One year after the earthquake in the city of Van in the very east of Turkey, the government has built more than 15,000 new houses for those who lost their homes. The 15,323 new flats were constructed within twelve months. All of them are equipped with individual 120 litre thermosiphon solar water heaters, corresponding to a total collector area of 30,646 m2.
Turkish collector and tank manufacturer Ezinç Metal San supplied, installed and commissioned more than 11,000 of these systems. Another 1,355 systems came from solar thermal system producer Ouraset, while several other suppliers delivered and set up the remaining installations. "We are deeply saddened by this great human tragedy. We have put a lot effort into improving the quality of life of the survivors in the shortest time possible, in order to contribute to the normalisation of life in the city,” Hakan Alas, General Manager of Ezinç, says. The project was initiated by the Housing Development Administration, TOKI, which is also responsible for social housing.
According to an Ouraset press release, this TOKI project followed standards uncommon for the domestic market: in addition to the local TSE certification, the collectors are closed-loop pressurised systems, which include highly selective copper absorbers and enamelled tanks, and have a Solar Keymark certification.
The earthquake region is not the only one in which social housing is an important market for solar thermal systems. Hüseyin Gökalp, Sales Manager of collector and tank manufacturer Solimpeks Energy Corp, says: “We are quite busy with TOKI projects.” In Turkey´s big cities, new houses spring up literally overnight. Although many of them are illegal structures, the government has tolerated the practice for many decades as an old law says that a house built overnight on public ground must not be torn down. The Turkish name for these neighbourhoods is “Gecekondu”, meaning “built overnight”. In a 2011 article in Turkish newspaper Hürriyet, Turkish Prime Minister, Recep Tayyip Erdoğan, called these shanty neighbourhoods the “most serious concern” of Istanbul. His aim and the aim of many other politicians has been to transform them into neater areas. Earthquake safety is another important issue to consider. TOKI has built almost 500,000 homes between 2003 and 2011, and the plan was to build another 500,000 by 2023, Erdoğan said to Hürriyet.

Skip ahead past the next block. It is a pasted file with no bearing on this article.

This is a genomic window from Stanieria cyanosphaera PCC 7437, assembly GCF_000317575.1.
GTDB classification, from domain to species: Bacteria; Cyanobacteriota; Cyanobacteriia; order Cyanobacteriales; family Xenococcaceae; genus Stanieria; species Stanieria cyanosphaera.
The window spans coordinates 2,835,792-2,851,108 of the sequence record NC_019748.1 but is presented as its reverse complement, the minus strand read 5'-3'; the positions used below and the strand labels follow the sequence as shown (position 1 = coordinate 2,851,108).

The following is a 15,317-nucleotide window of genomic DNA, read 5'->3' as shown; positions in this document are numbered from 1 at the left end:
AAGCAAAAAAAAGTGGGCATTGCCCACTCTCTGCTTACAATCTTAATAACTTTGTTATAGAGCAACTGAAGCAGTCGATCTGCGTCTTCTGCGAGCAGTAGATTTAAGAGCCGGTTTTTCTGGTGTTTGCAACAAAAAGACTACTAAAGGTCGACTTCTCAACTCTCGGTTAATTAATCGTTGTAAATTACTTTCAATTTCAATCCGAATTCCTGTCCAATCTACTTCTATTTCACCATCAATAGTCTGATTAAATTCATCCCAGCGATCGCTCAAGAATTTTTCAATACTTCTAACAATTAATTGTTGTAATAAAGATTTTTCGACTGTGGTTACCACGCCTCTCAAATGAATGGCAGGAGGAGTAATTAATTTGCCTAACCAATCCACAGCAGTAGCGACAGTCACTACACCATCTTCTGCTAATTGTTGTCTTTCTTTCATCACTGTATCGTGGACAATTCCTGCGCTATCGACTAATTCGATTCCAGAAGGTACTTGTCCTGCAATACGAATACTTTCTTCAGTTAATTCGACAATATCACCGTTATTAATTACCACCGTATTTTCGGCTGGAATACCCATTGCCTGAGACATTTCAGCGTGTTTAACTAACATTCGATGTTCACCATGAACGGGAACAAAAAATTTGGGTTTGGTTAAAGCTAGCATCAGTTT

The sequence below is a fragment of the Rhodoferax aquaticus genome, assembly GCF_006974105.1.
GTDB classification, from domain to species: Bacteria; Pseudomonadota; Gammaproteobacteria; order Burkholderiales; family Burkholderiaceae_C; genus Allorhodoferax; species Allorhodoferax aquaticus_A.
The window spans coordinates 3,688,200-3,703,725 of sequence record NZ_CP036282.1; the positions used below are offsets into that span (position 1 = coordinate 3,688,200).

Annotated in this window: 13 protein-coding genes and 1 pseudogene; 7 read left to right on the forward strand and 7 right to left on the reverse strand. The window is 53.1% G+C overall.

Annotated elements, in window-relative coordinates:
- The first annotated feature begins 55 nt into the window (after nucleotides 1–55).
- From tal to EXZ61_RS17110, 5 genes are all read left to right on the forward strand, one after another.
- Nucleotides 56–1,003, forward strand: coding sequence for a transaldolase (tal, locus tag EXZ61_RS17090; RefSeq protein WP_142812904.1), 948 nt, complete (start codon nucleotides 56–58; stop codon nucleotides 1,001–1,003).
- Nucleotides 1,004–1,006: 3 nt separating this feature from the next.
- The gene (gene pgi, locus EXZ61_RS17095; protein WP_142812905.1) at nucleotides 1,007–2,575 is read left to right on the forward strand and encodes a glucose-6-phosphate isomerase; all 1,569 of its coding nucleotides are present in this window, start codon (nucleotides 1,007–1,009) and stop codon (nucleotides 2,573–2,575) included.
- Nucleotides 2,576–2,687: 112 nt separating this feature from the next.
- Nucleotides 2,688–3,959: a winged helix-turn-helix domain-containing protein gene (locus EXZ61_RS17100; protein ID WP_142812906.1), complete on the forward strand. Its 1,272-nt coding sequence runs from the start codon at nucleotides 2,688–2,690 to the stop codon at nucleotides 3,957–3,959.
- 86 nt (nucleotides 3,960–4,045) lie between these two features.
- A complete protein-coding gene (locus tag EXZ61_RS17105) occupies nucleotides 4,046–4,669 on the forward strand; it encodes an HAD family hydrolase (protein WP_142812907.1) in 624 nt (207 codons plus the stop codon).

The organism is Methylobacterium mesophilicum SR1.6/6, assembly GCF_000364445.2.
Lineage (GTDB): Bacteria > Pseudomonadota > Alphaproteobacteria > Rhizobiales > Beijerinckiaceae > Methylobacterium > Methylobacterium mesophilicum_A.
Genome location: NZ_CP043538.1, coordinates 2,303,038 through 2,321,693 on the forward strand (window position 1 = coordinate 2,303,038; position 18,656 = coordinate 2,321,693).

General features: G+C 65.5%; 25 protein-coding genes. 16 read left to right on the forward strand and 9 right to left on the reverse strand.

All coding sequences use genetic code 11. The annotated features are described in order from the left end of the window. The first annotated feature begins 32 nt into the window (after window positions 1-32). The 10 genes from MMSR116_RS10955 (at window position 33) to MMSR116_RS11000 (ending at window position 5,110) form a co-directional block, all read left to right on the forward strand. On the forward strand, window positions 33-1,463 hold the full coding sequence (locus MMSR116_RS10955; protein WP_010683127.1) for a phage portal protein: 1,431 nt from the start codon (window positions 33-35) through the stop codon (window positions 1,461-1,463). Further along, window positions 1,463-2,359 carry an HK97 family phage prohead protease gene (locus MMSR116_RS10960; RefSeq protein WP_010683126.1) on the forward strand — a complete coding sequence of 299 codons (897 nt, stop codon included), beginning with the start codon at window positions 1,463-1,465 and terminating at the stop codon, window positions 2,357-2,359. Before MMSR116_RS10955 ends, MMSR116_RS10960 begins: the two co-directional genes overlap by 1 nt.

According to the latest market surveys (Dec 2011, June 2012) by German agency solrico, 52 % of the survey participants see multi-family houses as the fastest-growing segment in Turkey´s solar thermal market. Another 17 % consider single-family houses to be the most important segment, 14 % opted for the tourism sector, 10 % for the public sector and 7 % for industrial process heat.
An example of a very large public sector system can be found at the high-security Silivri Prison, which has been equipped with 3,500 m² of solar collectors (see photo above from Solimpeks). According to Gökalp, who delivered the collectors, it has been Turkey´s biggest solar thermal project so far.
Now, the company is exploring markets abroad: Solimpeks Kenya has just started collector production, using absorbers produced in the main factory in Turkey. Solimpeks is also selling to India, Iran, Nepal and Vietnam. According to Gökalp, the company’s sales volume in Germany, Italy and Spain is on the rise as well.
TOKI in Hürriyet: www.hurriyetdailynews.com/default.aspx?pageid=438&n=toki-will-construct-another-500000-apartments-by-2023-turkish-pm-said-2011-03-04
Article about TOKI project from a more cautious point of view: www.tarlabasiistanbul.com/2011/03/the-house-that-toki-built/
This text was written by Eva Augsten, a German freelance journalist specialised in renewable energies ( augsten-at-solrico.com ).